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Monday, August 24, 2015

Indiana Seeks NRA’s Help In Training National Guard

Multiple states have made the decision to arm members of the National Guard in the wake of the fatal attack in Chattanooga, Tenn., but so far Indiana is the only one to pile on a second good idea: Get NRA involved. While other states have relied on military or law-enforcement trainers, Indiana is receiving instruction free of charge from NRA instructors.

Predictably, the Brady Campaign to Prevent Gun Violence has already complained about Gov. Mike Pence’s choice to involve NRA, claiming that the group is “first and foremost” a “lobbying organization.” Any gun owner knows better: NRA is the nation’s primary provider of firearms training. We applaud Gov. Pence for his decision and are happy to see him calling attention to NRA's vital work in the areas of gun safety and education.


Defensive Gun Use Continues To Surge In Detroit

Detroit Police Chief James Craig is doing something phenomenal in Detroit, Mich.: He is leading the charge in creating a robust culture of self-defense. Since December 2013, the chief has been publicly encouraging the city’s residents to arm themselves, and his advice has borne fruit—police issued 1,169 new handgun permits in 2014 and 500 so far in 2015. “When you look at the city of Detroit, we’re kind of leading the way in terms of urban areas with law-abiding citizens carrying guns,” commented Craig.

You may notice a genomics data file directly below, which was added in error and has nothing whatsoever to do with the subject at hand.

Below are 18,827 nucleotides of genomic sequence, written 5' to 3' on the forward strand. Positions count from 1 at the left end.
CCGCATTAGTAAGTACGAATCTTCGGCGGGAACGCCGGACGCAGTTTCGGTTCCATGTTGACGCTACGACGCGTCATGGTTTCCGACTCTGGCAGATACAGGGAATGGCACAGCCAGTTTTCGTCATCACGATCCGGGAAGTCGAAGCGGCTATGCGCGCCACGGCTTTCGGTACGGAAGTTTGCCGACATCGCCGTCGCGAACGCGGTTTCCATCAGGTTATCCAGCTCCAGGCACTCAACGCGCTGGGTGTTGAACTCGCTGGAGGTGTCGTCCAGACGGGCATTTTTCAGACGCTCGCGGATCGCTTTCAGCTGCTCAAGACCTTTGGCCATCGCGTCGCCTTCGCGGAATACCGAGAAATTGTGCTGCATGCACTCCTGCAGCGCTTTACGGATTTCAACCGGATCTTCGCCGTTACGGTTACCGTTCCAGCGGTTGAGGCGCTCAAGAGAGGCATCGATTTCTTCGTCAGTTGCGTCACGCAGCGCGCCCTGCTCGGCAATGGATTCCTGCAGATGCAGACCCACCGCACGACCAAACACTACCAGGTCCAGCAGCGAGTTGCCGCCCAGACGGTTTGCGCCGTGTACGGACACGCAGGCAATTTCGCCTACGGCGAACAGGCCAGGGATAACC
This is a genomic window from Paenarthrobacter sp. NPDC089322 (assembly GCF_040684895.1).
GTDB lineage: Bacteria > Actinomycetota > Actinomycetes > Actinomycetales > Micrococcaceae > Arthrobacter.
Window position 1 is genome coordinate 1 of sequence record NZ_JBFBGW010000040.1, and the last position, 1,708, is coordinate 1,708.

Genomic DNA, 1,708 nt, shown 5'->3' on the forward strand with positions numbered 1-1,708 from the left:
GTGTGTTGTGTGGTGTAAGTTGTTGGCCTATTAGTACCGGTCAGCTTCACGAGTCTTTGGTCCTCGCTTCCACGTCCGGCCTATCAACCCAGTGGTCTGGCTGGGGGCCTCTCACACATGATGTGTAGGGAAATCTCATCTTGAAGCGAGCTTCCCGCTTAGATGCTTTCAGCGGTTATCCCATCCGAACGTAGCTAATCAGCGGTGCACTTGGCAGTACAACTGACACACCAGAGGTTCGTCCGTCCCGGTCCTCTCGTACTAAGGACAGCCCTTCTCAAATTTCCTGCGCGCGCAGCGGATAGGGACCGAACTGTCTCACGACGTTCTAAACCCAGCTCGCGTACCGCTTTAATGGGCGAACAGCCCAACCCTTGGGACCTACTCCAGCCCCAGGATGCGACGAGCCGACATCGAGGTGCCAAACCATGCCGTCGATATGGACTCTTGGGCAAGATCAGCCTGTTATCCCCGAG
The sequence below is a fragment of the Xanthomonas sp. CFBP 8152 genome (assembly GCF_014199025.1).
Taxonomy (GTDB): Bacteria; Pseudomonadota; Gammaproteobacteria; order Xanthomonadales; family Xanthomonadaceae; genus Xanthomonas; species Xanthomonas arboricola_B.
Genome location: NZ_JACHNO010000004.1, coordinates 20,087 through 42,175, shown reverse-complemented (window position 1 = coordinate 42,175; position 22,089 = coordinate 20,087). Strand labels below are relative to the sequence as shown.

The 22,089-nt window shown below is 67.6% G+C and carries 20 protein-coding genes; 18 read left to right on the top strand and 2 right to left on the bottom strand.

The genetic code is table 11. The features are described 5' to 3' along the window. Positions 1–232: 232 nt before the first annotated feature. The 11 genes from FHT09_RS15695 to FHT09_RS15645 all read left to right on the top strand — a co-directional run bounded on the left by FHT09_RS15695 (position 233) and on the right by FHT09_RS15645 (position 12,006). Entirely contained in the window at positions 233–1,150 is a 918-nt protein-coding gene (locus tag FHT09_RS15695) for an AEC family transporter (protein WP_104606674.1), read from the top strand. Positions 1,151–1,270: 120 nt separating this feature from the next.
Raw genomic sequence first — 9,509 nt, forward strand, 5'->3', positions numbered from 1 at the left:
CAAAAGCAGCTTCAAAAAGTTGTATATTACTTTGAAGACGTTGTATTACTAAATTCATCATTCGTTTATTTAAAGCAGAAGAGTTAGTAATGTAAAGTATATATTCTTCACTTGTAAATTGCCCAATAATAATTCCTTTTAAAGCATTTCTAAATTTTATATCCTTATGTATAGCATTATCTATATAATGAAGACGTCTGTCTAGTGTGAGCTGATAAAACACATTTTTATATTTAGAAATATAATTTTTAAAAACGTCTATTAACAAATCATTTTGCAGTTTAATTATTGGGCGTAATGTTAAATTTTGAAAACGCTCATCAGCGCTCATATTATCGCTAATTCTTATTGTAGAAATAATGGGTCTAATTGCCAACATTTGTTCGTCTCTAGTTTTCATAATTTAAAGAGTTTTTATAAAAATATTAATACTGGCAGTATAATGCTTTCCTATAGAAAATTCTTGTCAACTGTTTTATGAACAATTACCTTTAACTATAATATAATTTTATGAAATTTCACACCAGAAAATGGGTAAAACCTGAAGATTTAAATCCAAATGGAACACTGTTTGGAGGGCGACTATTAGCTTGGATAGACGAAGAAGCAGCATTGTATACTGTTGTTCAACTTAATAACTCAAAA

Although high violent and property crime rates, coupled with a lack of resources for the police department, are major factors behind residents’ increasing self-reliance, the police chief’s stance can be credited with furthering this tendency and lending it a positive attitude. “There’s definitely been a ‘Chief Craig’ effect,” said Rick Ector, a firearms instructor and blogger. “His support and endorsement have been helpful.”


Teenage Boy Scares Off Home Invaders With Rifle

In North Las Vegas, Nev., two young men allegedly broke into Kieawa Mason’s home while he was away—but his three sons were there. 14-year-old Andrew Mason ushered his younger twin brothers into an upstairs closet once he realized that the suspects were going to enter the home; he also called 911 on a cell phone and armed himself with a rifle.

The brothers hid in the closet while the thieves loaded up a car with stolen items, but eventually one of them opened the door and found the boys. He ran at the sight of the rifle, and the suspects fled the scene immediately. Both of them were caught on surveillance video, and the boys’ father posted images of them on social media. He praised his son’s brave actions and expressed confidence that the suspects would be quickly apprehended.


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